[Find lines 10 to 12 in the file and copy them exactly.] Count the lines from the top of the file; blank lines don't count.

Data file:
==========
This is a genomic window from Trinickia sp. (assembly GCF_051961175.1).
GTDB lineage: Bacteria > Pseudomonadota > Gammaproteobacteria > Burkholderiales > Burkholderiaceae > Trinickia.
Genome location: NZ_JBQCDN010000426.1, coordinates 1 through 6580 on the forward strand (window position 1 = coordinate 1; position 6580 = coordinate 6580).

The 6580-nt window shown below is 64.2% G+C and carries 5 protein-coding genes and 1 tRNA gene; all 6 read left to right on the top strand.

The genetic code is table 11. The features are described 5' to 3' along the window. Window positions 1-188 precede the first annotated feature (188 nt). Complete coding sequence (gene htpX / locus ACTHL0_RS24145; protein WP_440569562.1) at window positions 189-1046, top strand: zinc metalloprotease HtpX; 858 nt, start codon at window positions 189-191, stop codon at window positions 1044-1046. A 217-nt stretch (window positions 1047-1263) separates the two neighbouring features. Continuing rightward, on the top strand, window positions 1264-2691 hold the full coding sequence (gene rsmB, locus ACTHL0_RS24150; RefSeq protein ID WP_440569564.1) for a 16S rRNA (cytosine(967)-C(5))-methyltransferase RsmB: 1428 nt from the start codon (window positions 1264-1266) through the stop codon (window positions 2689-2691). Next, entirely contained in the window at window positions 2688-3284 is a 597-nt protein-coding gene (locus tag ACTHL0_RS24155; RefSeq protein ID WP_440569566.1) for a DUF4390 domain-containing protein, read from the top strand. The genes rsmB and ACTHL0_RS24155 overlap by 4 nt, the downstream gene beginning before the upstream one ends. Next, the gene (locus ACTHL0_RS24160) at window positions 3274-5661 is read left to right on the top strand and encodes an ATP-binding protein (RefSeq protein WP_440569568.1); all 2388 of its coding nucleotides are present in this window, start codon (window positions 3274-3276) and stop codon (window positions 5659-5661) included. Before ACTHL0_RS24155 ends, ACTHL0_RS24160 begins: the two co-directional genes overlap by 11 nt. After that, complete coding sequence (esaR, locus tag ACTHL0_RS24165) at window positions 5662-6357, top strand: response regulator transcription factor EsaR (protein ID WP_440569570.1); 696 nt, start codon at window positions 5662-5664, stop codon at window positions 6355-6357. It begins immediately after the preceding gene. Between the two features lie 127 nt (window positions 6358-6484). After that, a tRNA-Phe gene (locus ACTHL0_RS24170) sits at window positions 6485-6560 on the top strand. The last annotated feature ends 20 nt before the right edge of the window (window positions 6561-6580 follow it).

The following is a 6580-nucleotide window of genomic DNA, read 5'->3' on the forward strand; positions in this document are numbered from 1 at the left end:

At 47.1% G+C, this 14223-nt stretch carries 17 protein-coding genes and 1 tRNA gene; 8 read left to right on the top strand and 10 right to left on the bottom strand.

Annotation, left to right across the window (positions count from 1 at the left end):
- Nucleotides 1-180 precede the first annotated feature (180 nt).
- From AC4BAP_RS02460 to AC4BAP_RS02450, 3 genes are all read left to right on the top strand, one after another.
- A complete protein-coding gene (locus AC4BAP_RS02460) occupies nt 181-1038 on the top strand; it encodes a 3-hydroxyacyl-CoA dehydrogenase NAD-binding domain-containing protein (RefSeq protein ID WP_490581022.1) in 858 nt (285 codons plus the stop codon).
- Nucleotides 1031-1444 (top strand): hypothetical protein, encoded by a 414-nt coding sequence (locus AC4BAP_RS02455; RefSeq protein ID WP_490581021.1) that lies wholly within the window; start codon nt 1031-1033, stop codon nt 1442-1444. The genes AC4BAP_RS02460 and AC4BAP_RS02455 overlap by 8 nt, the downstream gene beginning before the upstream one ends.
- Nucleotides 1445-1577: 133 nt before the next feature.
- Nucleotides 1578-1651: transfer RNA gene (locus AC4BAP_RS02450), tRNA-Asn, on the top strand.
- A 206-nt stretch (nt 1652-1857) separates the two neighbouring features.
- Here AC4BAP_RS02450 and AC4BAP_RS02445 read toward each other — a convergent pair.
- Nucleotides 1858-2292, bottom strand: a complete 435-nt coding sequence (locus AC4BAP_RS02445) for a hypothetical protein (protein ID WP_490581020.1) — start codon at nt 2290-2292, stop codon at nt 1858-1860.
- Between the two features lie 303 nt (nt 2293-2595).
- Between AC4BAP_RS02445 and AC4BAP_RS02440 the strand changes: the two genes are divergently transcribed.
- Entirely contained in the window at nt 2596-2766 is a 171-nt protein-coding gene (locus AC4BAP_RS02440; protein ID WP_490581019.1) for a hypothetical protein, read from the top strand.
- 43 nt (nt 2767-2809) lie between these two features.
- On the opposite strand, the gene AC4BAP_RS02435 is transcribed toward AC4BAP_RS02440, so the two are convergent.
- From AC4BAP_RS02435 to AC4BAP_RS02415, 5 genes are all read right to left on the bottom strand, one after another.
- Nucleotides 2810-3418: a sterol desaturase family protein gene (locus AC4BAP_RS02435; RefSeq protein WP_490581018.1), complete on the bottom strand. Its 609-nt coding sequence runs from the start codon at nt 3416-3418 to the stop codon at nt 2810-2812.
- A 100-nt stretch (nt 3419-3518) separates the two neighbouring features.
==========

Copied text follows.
- From AC4BAP_RS02460 to AC4BAP_RS02450, 3 genes are all read left to right on the top strand, one after another.
- A complete protein-coding gene (locus AC4BAP_RS02460) occupies nt 181-1038 on the top strand; it encodes a 3-hydroxyacyl-CoA dehydrogenase NAD-binding domain-containing protein (RefSeq protein ID WP_490581022.1) in 858 nt (285 codons plus the stop codon).
- Nucleotides 1031-1444 (top strand): hypothetical protein, encoded by a 414-nt coding sequence (locus AC4BAP_RS02455; RefSeq protein ID WP_490581021.1) that lies wholly within the window; start codon nt 1031-1033, stop codon nt 1442-1444. The genes AC4BAP_RS02460 and AC4BAP_RS02455 overlap by 8 nt, the downstream gene beginning before the upstream one ends.